Watchdog tells users to delete WhatsApp after Facebook acquisition

WhatsApp users should delete the app from their phones after its acquisition by Facebook, a German privacy watchdog has warned.

Thilo Weichert, of Germany's data privacy watchdog ULD, said that both Facebook and WhatsApp "refuse to comply with European and German data protection regulations," and even accused them of making the NSA’s systems of mass surveillance more intrusive.

"Even the NSA access to communications data is facilitated by the purchase," he Weichert said.

The commissioner alleges that neither company adequately satisfies European data protection rules, arguing that unlike in Europe, the US lacks secrecy laws by which the companies could be bound.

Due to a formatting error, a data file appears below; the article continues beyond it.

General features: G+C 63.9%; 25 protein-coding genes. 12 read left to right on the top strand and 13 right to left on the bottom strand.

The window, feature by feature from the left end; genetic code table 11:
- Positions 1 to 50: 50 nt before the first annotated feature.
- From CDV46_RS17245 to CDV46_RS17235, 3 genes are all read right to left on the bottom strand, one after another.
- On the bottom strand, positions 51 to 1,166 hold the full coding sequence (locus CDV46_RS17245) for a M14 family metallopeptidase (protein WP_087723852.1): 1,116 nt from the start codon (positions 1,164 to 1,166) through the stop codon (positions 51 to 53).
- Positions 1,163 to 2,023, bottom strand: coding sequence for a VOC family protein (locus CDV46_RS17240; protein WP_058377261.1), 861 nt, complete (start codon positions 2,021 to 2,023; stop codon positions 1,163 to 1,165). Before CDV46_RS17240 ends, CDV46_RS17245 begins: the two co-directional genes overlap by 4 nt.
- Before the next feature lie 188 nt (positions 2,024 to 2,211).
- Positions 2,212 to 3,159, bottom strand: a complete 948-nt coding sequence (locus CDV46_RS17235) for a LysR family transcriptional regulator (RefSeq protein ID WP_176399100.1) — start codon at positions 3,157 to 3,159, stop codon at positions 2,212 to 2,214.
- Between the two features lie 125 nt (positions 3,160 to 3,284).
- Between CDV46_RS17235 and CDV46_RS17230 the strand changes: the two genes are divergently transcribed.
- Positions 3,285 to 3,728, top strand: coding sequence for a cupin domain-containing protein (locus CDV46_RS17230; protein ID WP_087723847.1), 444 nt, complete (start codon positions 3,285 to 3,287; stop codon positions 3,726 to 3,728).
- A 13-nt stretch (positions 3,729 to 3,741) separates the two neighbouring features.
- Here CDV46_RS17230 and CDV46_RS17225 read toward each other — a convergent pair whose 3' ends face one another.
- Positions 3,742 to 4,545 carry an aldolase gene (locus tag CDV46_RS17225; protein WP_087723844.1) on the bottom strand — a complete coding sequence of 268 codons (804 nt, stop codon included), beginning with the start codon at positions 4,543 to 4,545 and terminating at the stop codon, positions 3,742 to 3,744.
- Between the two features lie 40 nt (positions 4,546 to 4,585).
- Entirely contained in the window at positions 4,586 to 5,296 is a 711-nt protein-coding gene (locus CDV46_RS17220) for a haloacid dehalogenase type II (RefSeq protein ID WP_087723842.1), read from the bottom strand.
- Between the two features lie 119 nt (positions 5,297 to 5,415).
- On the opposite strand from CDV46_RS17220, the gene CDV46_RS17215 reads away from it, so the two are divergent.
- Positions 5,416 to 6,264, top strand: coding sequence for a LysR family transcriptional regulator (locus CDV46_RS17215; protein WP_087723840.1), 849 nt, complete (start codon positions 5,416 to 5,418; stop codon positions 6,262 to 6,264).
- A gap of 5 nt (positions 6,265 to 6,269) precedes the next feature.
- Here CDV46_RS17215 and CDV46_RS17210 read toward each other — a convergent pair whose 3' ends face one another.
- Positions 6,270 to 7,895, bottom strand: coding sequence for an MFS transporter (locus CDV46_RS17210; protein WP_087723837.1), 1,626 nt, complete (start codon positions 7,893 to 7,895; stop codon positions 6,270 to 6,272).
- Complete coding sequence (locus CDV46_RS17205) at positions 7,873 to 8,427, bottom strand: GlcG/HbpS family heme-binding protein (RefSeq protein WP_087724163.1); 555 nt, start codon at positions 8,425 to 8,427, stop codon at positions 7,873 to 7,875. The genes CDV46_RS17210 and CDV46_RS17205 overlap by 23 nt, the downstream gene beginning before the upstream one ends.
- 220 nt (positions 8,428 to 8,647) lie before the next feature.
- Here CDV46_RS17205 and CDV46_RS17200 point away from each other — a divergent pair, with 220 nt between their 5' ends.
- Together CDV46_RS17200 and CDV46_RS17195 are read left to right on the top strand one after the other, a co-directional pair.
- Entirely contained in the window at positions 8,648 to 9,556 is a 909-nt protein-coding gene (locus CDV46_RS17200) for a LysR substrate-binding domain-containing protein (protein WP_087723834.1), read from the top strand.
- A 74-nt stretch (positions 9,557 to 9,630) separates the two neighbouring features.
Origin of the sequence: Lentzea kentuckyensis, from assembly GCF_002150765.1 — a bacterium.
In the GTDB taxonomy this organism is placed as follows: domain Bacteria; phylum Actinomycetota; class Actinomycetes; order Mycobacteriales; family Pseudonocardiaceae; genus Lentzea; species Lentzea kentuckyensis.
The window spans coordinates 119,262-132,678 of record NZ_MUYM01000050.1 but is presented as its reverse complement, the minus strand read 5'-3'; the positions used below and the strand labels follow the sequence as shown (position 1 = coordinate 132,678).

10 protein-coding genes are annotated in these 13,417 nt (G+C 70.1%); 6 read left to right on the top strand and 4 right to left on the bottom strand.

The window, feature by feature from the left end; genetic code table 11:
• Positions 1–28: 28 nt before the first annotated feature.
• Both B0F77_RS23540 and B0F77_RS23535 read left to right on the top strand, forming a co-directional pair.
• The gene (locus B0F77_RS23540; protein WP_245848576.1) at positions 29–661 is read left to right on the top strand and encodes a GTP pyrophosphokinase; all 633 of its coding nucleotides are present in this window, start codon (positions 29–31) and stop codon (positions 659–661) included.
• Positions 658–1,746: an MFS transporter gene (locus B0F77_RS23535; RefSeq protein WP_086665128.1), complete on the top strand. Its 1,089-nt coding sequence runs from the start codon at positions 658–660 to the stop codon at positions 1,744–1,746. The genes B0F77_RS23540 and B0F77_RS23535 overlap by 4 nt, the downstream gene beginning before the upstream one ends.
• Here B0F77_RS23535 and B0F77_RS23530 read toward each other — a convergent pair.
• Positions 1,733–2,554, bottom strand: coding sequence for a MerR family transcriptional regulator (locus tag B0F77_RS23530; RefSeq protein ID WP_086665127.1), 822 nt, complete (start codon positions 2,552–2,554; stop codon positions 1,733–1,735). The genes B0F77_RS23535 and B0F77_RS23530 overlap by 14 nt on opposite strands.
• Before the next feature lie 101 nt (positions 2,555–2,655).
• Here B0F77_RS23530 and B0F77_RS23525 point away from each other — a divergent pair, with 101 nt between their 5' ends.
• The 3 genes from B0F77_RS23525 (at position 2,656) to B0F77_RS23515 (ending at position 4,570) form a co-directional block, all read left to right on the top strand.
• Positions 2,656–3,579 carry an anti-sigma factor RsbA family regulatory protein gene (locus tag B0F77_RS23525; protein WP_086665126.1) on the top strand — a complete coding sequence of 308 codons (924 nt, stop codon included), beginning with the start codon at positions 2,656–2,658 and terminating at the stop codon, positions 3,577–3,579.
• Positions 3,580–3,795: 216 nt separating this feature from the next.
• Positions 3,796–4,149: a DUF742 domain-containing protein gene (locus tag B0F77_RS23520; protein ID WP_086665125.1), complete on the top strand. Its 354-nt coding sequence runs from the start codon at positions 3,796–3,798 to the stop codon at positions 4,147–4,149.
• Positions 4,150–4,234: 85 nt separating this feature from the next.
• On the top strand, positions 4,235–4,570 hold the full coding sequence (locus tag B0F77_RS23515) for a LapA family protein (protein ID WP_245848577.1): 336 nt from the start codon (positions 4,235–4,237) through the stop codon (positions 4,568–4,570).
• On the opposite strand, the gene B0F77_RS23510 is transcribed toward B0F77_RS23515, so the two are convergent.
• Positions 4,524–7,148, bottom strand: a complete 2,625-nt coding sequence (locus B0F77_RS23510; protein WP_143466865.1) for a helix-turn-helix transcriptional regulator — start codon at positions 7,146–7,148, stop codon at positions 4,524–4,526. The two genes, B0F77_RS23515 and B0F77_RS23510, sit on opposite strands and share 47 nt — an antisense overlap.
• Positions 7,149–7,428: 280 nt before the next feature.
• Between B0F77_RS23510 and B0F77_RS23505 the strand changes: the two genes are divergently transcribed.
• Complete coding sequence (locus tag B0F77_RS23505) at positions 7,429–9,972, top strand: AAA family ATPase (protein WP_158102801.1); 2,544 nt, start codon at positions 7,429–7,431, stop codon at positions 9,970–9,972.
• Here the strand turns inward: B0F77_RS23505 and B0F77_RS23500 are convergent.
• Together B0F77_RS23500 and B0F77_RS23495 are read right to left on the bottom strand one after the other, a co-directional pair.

Weichert also described the company as being "very hesitant and opaque" when dealing with "massive security problems" in the past.

The other potential concern brought about by the acquisition is that it will allow Facebook to combine its own demographic data with that collected by WhatsApp.

Back in 2011, the ULD accused Facebook of allegedly using its "like" button to track web users, something the company vociferously denied.

Weichart suggested that privacy-concerned users should transition to messaging services Threema and myENIGMA, both of which use end-to-end encryption.

What’s more, it looks as though some web users may actually be considering that change: myENIGMA's site currently warns new users to expect a delay in getting their accounts set up, "due to the high amount of registrations in the last 24 hours."